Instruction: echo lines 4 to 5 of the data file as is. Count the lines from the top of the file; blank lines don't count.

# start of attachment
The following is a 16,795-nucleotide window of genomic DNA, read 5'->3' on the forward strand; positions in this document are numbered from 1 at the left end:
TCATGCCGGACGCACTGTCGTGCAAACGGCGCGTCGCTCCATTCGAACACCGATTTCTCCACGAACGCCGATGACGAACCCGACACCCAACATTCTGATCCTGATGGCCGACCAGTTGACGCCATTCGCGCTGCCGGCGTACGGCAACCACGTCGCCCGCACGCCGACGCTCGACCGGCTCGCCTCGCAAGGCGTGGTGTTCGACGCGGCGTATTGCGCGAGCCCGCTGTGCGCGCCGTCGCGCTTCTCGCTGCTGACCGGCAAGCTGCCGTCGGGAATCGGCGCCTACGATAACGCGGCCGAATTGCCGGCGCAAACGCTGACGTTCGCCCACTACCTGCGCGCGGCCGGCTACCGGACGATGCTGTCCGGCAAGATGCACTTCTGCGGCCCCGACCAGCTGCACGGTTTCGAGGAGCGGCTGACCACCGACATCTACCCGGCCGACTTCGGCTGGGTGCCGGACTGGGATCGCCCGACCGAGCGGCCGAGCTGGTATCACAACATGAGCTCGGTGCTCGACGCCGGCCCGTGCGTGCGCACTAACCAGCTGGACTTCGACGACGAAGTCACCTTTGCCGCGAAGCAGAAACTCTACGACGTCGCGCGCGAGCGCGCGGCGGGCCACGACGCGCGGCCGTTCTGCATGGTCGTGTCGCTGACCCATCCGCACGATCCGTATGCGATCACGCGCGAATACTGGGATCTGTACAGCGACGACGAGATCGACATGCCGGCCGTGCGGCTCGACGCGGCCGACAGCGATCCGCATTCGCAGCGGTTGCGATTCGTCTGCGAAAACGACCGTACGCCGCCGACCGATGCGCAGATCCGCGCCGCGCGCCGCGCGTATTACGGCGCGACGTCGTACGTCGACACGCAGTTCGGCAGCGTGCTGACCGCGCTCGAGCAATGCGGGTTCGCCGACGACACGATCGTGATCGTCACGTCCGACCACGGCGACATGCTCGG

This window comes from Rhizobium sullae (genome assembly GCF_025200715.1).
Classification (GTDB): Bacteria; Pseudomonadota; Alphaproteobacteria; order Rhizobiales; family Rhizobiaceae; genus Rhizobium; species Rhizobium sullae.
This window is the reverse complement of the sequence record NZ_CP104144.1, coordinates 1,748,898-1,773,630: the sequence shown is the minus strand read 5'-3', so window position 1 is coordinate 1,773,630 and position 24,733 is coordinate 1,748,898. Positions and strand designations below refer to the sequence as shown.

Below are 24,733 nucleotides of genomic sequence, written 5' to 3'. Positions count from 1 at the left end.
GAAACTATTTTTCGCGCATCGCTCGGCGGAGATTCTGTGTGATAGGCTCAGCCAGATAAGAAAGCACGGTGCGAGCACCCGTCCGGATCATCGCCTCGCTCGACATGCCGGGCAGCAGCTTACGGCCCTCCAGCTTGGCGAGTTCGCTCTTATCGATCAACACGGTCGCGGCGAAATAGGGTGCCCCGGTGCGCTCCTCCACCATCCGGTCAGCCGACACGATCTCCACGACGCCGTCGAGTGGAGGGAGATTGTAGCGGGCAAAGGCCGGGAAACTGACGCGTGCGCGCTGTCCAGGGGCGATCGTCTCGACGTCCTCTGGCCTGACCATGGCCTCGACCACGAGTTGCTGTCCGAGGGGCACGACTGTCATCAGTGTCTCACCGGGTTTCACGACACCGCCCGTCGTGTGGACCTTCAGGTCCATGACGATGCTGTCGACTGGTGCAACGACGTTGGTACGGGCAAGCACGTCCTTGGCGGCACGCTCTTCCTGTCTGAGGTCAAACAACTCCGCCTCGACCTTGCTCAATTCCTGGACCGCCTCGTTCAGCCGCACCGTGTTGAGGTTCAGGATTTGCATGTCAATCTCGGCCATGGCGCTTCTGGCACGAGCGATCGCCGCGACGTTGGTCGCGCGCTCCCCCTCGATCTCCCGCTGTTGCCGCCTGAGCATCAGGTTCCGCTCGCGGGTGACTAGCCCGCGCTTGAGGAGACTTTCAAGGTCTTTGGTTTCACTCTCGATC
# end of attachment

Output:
Classification (GTDB): Bacteria; Pseudomonadota; Alphaproteobacteria; order Rhizobiales; family Rhizobiaceae; genus Rhizobium; species Rhizobium sullae.
This window is the reverse complement of the sequence record NZ_CP104144.1, coordinates 1,748,898-1,773,630: the sequence shown is the minus strand read 5'-3', so window position 1 is coordinate 1,773,630 and position 24,733 is coordinate 1,748,898. Positions and strand designations below refer to the sequence as shown.